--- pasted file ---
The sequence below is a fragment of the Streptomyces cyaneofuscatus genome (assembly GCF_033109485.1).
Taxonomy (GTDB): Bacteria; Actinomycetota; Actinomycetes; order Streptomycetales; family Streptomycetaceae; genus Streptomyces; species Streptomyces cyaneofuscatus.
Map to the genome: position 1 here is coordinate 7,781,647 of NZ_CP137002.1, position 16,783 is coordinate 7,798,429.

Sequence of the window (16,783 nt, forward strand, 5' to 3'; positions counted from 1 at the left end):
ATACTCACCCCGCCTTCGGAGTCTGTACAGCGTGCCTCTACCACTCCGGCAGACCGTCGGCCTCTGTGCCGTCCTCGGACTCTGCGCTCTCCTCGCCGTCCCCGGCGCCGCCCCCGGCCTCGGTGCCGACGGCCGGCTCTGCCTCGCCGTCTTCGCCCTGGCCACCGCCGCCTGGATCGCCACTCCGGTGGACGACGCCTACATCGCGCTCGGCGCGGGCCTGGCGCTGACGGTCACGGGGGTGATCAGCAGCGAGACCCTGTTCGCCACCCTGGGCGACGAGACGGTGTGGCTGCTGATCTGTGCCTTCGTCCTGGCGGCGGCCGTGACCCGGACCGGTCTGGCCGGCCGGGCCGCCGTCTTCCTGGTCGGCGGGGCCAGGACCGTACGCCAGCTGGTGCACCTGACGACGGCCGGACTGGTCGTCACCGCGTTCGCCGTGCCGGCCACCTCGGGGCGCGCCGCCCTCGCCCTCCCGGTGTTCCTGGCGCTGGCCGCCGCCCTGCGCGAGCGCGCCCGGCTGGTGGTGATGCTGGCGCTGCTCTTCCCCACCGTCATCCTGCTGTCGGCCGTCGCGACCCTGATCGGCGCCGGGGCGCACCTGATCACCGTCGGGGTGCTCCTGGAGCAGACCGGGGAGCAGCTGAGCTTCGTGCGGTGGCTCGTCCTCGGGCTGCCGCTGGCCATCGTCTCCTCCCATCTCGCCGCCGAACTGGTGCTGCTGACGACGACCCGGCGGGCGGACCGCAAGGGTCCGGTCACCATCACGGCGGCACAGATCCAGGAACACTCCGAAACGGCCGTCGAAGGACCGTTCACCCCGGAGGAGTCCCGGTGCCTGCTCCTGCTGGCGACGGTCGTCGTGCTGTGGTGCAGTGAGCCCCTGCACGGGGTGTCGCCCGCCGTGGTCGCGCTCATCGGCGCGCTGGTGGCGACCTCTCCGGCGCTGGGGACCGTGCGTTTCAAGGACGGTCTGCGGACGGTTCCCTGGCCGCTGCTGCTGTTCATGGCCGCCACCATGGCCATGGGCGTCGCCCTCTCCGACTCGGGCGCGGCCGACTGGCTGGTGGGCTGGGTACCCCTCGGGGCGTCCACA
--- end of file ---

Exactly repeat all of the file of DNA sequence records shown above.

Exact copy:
The sequence below is a fragment of the Streptomyces cyaneofuscatus genome (assembly GCF_033109485.1).
Taxonomy (GTDB): Bacteria; Actinomycetota; Actinomycetes; order Streptomycetales; family Streptomycetaceae; genus Streptomyces; species Streptomyces cyaneofuscatus.
Map to the genome: position 1 here is coordinate 7,781,647 of NZ_CP137002.1, position 16,783 is coordinate 7,798,429.

Sequence of the window (16,783 nt, forward strand, 5' to 3'; positions counted from 1 at the left end):
ATACTCACCCCGCCTTCGGAGTCTGTACAGCGTGCCTCTACCACTCCGGCAGACCGTCGGCCTCTGTGCCGTCCTCGGACTCTGCGCTCTCCTCGCCGTCCCCGGCGCCGCCCCCGGCCTCGGTGCCGACGGCCGGCTCTGCCTCGCCGTCTTCGCCCTGGCCACCGCCGCCTGGATCGCCACTCCGGTGGACGACGCCTACATCGCGCTCGGCGCGGGCCTGGCGCTGACGGTCACGGGGGTGATCAGCAGCGAGACCCTGTTCGCCACCCTGGGCGACGAGACGGTGTGGCTGCTGATCTGTGCCTTCGTCCTGGCGGCGGCCGTGACCCGGACCGGTCTGGCCGGCCGGGCCGCCGTCTTCCTGGTCGGCGGGGCCAGGACCGTACGCCAGCTGGTGCACCTGACGACGGCCGGACTGGTCGTCACCGCGTTCGCCGTGCCGGCCACCTCGGGGCGCGCCGCCCTCGCCCTCCCGGTGTTCCTGGCGCTGGCCGCCGCCCTGCGCGAGCGCGCCCGGCTGGTGGTGATGCTGGCGCTGCTCTTCCCCACCGTCATCCTGCTGTCGGCCGTCGCGACCCTGATCGGCGCCGGGGCGCACCTGATCACCGTCGGGGTGCTCCTGGAGCAGACCGGGGAGCAGCTGAGCTTCGTGCGGTGGCTCGTCCTCGGGCTGCCGCTGGCCATCGTCTCCTCCCATCTCGCCGCCGAACTGGTGCTGCTGACGACGACCCGGCGGGCGGACCGCAAGGGTCCGGTCACCATCACGGCGGCACAGATCCAGGAACACTCCGAAACGGCCGTCGAAGGACCGTTCACCCCGGAGGAGTCCCGGTGCCTGCTCCTGCTGGCGACGGTCGTCGTGCTGTGGTGCAGTGAGCCCCTGCACGGGGTGTCGCCCGCCGTGGTCGCGCTCATCGGCGCGCTGGTGGCGACCTCTCCGGCGCTGGGGACCGTGCGTTTCAAGGACGGTCTGCGGACGGTTCCCTGGCCGCTGCTGCTGTTCATGGCCGCCACCATGGCCATGGGCGTCGCCCTCTCCGACTCGGGCGCGGCCGACTGGCTGGTGGGCTGGGTACCCCTCGGGGCGTCCACA